In the end, the line splits up into 11 pitches with a long scramble to the summit. 525 meters of climbing. Not bad at all. We smile knowing the work is done for now (though I know from times past there is always more to do). After staring at the triangular wall, previously unclimbed, we settle on names. The wall becomes La Aleta de Tiburón, and the route shall be known as El Filo La Aleta de Tiburón: The Shark Fin Ridge.
Over a week has passed in a bleary, gray, wet, hopeless blur. The persistent downpour has tested everyone’s spirits. Still, we all make it out alive. What we did in all this week of waste, it is hard to say. The river rose with great success. The sky froze in gray excess. We neither wrote poetry nor climbed nor danced or sang. Somehow, the days went by, and the bad weather passed, unaware of any sort of hitch it had put in our plans.
The weather during these endless rain spells misleads and confuses me. The sky brightens, so I look up from my book , but it only rains the harder. I go back to the book, and it becomes too dark to read, yet looking up again, the rain takes pause. When the rain really stops altogether, the trees with their branches and leaves let go of their holdings, and the subsequent drops are larger and louder than those that came from the clouds. With the color of daylight always oscillating back and forth from silver to golden, it is impossible to tell the time. There is only the deep, dark black of night and the hopeless gray of day. Flo and Austin’s lives take them onwards, and they leave Cochamó having climbed little beyond our route.
Finally the sun breaks through. Everyone stretches happily, like cats. Cattle low and move around as if everything has always been the same and always will be. My girlfriend, Megan, who arrived just in time for the rain, is excited about the prospect of climbing our new route. It would be a test for her, but I think we can do it. We pack food and gear for three days in El Anfiteatro and head up.
In the morning, I am hurrying Meg about, wanting to get moving. Intent on sleeping on the summit, we malinger around camp packing all the amenities for an overnight. Megan climbs incredibly well, and with a heavy backpack to boot. Right at sunset, we reach the perfect bivy boulder in a high notch between the two summits. There is a little trickle of snowmelt, just enough for dinner and hot drinks.
Meg consumes more than I have ever seen her put down in a single sitting, and it makes me happy. While I am cooking, she arranges the bed, which we collapse into immediately. Meg gets the sleeping pad, and I settle into a rope bed. We both see the same shooting star and then fall deeply asleep.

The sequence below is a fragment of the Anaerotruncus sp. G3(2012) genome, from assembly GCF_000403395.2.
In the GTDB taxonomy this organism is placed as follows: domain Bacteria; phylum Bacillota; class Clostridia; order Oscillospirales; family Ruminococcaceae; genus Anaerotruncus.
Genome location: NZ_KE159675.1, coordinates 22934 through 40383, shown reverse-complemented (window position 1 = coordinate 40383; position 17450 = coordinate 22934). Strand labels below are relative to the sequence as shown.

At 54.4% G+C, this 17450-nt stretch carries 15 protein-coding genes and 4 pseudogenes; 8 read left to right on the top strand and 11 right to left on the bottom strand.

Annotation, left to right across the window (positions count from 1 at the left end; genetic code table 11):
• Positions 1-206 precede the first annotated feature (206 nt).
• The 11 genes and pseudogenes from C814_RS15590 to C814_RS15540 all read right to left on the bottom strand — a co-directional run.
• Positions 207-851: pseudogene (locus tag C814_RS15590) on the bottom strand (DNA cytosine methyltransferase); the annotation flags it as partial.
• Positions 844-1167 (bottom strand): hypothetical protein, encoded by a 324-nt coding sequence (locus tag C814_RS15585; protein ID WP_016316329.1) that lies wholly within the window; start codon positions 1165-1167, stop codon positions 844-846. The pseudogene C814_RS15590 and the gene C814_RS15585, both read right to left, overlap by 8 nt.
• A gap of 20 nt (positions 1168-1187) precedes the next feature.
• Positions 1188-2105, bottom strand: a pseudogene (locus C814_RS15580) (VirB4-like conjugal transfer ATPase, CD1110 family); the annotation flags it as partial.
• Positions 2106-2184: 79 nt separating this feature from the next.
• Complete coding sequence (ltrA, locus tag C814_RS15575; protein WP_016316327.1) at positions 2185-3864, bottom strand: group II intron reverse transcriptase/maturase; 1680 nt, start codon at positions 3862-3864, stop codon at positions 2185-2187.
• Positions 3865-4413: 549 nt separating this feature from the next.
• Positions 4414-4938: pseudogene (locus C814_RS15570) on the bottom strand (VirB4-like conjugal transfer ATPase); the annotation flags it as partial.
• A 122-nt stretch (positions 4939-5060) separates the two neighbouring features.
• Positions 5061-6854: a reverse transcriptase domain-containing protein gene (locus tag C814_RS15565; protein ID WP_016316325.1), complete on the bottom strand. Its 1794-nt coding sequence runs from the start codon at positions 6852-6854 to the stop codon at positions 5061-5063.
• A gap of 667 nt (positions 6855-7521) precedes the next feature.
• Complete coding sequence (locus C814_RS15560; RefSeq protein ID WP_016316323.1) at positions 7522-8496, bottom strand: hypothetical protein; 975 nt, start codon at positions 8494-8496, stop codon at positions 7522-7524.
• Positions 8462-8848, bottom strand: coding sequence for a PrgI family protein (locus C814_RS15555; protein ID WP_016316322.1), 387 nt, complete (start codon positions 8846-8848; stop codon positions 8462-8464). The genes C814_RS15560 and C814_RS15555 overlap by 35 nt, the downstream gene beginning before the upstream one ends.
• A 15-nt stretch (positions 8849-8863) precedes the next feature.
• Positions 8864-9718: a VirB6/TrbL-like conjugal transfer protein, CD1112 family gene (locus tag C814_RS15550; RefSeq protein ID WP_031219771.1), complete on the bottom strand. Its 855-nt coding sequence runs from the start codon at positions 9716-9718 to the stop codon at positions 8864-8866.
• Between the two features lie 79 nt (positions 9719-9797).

Photograph: Chris Kalman
An unfathomable sunrise—a perfect morning lazing in the sun. Below, the valleys sleep enveloped in clouds. Without Megan’s urgings to linger, I know I’d be down there too, and I am grateful to have this time with her. From the summit, only beauty is visible. It is impossible to see a single sign of human civilization, and here, only the works of Pachamama are visible—deep, relentless beauty.
I feel a deep sort of peace settle in over my past month here and all my efforts on the Shark’s Fin. Megan found the route rather enjoyable, and after all, she was really able to climb it. It is many things for her: the longest route she has ever climbed, the most remote summit she has ever stood upon, the first thing she ever climbed in Cochamó and her first time sleeping on a technical climb.
I smile knowing that for many climbers, El Filo la Aleta de Tiburón can be just as meaningful for them as it was for Megan and as it has been for me. It feels good knowing that. In the end, that feeling of achieving something you have never achieved before is what stands out the most. It is precisely that feeling that this special place has shared with me again and again, and that keeps me coming back each Austral summer, looking for new routes and ways to distant summits. The climbing is really just a blur.
All memory is erased by the passing of time, the changing of seasons, the interminable rain of the Valdivian rainforest. These routes we open will but barely outlast the memory of their creation. So long as they are repeated, the stories of their first ascent will be remembered, at least by some. The stories become as important as the features of the stone, which tell their own stories, too. Those routes whose story is worth telling, whose fabric is metaphor, whose tailor is human emotion, they will outlast all the rest. Then they, too, will be reclaimed by the unsleeping forest, as mountains crumble; and the forest, too, will sleep in time.